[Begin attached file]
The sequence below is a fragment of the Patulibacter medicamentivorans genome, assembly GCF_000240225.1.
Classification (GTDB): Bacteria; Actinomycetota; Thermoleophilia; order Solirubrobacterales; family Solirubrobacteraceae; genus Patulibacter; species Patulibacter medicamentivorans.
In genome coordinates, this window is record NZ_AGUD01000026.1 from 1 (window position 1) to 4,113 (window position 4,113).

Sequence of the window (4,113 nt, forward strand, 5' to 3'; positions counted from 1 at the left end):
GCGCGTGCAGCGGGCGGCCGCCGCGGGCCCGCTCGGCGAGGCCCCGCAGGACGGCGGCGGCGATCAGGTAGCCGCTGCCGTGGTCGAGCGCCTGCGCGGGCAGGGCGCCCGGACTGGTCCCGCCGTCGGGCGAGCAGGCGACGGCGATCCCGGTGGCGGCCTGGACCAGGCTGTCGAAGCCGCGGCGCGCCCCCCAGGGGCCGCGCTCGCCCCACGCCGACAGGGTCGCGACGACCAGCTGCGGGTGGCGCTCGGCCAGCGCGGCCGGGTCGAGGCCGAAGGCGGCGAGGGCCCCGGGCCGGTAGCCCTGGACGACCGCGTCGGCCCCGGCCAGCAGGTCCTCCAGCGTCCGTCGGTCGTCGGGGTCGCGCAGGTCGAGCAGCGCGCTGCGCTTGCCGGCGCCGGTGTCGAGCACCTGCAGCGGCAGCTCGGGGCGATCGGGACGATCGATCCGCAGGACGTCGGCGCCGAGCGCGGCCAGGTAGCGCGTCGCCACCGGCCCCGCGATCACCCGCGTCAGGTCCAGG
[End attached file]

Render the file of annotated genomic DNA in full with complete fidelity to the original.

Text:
The sequence below is a fragment of the Patulibacter medicamentivorans genome, assembly GCF_000240225.1.
Classification (GTDB): Bacteria; Actinomycetota; Thermoleophilia; order Solirubrobacterales; family Solirubrobacteraceae; genus Patulibacter; species Patulibacter medicamentivorans.
In genome coordinates, this window is record NZ_AGUD01000026.1 from 1 (window position 1) to 4,113 (window position 4,113).

Sequence of the window (4,113 nt, forward strand, 5' to 3'; positions counted from 1 at the left end):
GCGCGTGCAGCGGGCGGCCGCCGCGGGCCCGCTCGGCGAGGCCCCGCAGGACGGCGGCGGCGATCAGGTAGCCGCTGCCGTGGTCGAGCGCCTGCGCGGGCAGGGCGCCCGGACTGGTCCCGCCGTCGGGCGAGCAGGCGACGGCGATCCCGGTGGCGGCCTGGACCAGGCTGTCGAAGCCGCGGCGCGCCCCCCAGGGGCCGCGCTCGCCCCACGCCGACAGGGTCGCGACGACCAGCTGCGGGTGGCGCTCGGCCAGCGCGGCCGGGTCGAGGCCGAAGGCGGCGAGGGCCCCGGGCCGGTAGCCCTGGACGACCGCGTCGGCCCCGGCCAGCAGGTCCTCCAGCGTCCGTCGGTCGTCGGGGTCGCGCAGGTCGAGCAGCGCGCTGCGCTTGCCGGCGCCGGTGTCGAGCACCTGCAGCGGCAGCTCGGGGCGATCGGGACGATCGATCCGCAGGACGTCGGCGCCGAGCGCGGCCAGGTAGCGCGTCGCCACCGGCCCCGCGATCACCCGCGTCAGGTCCAGG